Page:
The Chemistry Clicked: Two NIGMS-Funded Researchers Receive Nobel Prize


Since its creation in 1962, NIGMS has supported the work of the recipients of 94 Nobel Prizes—44 in physiology or medicine and 50 in chemistry. NIGMS-funded investigators perform cutting-edge basic research that is foundational to understanding normal life processes and disease. Such important breakthroughs in chemistry and biology often fuel more focused research that, years later, leads to important medical advances or products such as medicines or biotechnology tools.

Sketches of Drs. Carolyn R. Bertozzi and K. Barry Sharpless above their printed names.
Credit: Niklas Elmehed.

The most recent NIGMS-supported Nobel laureates are Carolyn R. Bertozzi, Ph.D., the Anne T. and Robert M. Bass Professor in the School of Humanities and Sciences at Stanford University in Stanford, California, and K. Barry Sharpless, Ph.D., the W.M. Keck Professor of Chemistry at the Scripps Research Institute in La Jolla, California. They, along with Morten Meldal, Ph.D., a professor of chemistry at the University of Copenhagen in Denmark, are being recognized with the 2022 Nobel Prize in chemistry for their work on a transformative scientific approach known as “click chemistry.” The three scientists will receive their awards during a ceremony in Stockholm, Sweden, on December 10, 2022.

Creating and Expanding Click Chemistry

Click chemistry enables researchers to snap together molecular building blocks as if they were LEGO pieces, often forming hybrid molecules with easy-to-track imaging agents attached. Not only has click chemistry expanded our ability to explore the molecular foundations of biological processes, but it has provided us with new tools for developing medicines, diagnostics, and other materials.

Dr. Sharpless is being recognized for his groundbreaking studies in the mid-1990s with click chemistry, a term that he coined. His initial work established click chemistry as a fast and reliable way to attach molecules. He and Dr. Meldal then independently introduced a copper-catalyzed click reaction that further refined the chemistry and helped popularize it across biology and the material sciences. The 2022 Nobel Prize is Dr. Sharpless’ second; he received his first in 2001 for the discovery of asymmetric catalytic reactions.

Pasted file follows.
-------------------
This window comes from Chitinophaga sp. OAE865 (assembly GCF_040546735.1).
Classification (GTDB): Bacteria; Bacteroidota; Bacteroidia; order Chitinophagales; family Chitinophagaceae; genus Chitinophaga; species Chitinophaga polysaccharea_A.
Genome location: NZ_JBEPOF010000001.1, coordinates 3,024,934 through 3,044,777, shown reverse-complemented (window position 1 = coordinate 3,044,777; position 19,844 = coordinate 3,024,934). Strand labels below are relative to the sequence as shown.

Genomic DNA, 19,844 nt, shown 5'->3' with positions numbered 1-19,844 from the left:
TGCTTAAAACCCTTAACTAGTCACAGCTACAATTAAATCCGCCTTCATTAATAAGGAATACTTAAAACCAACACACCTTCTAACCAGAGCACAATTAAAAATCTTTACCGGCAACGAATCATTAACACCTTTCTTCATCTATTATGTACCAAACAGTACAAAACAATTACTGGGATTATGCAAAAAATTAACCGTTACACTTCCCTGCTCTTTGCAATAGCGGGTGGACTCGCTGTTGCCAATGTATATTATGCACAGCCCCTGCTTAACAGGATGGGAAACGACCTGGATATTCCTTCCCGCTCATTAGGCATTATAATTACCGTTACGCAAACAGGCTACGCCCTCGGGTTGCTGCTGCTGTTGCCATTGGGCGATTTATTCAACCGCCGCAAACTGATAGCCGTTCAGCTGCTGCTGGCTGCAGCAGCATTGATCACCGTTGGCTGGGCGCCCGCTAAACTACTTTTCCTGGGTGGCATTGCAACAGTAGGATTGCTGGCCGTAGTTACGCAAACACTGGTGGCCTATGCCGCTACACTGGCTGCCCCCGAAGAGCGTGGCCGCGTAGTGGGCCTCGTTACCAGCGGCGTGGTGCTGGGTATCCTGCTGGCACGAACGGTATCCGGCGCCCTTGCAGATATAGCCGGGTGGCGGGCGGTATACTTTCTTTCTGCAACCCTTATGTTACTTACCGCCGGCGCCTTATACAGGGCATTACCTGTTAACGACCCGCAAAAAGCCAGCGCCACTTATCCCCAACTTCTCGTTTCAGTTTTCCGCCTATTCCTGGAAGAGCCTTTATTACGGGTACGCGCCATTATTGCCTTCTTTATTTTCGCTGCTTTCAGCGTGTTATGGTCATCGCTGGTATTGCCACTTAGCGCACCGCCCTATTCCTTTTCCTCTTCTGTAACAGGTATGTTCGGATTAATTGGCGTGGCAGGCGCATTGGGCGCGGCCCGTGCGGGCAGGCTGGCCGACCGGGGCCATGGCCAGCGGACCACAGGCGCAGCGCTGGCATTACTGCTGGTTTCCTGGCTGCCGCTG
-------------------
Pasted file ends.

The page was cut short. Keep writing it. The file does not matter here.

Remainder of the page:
Dr. Bertozzi is being recognized for expanding the use of click chemistry with bioorthogonal chemistry, which is a copper-free version of the approach that can be used inside living cells without the risk of metal-associated toxicities. Bioorthogonal chemistry has enabled Dr. Bertozzi and other researchers to label glycans—carbohydrate molecules that coat the surfaces of our cells and most secreted proteins—and visualize them in a range of cells and living organisms.

A spade-shaped group of cells glowing red, yellow, and green.
Glycans glow red, yellow, and green in this image of a zebrafish embryo’s jaw. Credit: Carolyn Bertozzi, University of California, Berkeley.

Glycans are essential to life and, in higher organisms, play fundamental roles in processes such as metabolism, immunity, and cellular communication. They also are poorly understood, largely because they were difficult to study with traditional techniques. Since Dr. Bertozzi introduced bioorthogonal chemistry in the early 2000s, it has become an essential tool in labs that study glycans, leading to stunning discoveries that would have otherwise been difficult or impossible to achieve.

Impacts on Health and More

For clinical researchers, click chemistry has emerged as a workhorse in drug discovery and the improved targeting of cancer chemotherapies and other small-molecule drugs. The approach also is being used to improve the delivery of antibody-based therapies and to create new biomaterials. Meanwhile, in the material sciences, click chemistry has solved problems in working with polymers and expanding their industrial uses.

Click chemistry is an excellent example of how advances in basic science can build the foundation for a wide range of practical applications, including those aimed at improving human health. It also highlights the value of strong, sustained public funding for fundamental research: NIGMS has supported Dr. Sharpless continually since 1975 and Dr. Bertozzi since 1999.

Dr. Bertozzi’s research is currently funded by NIGMS grant R01GM058867, as well as by the National Cancer Institute and the National Institute of Allergy and Infectious Diseases. Dr. Sharpless’ work is currently supported by NIGMS grant R01GM117145.

This blog post is based, with permission, on the NIH Director’s Blog post, “The Chemistry Clicked: Two NIH-Supported Researchers Win 2022 Nobel Prize in Chemistry.”

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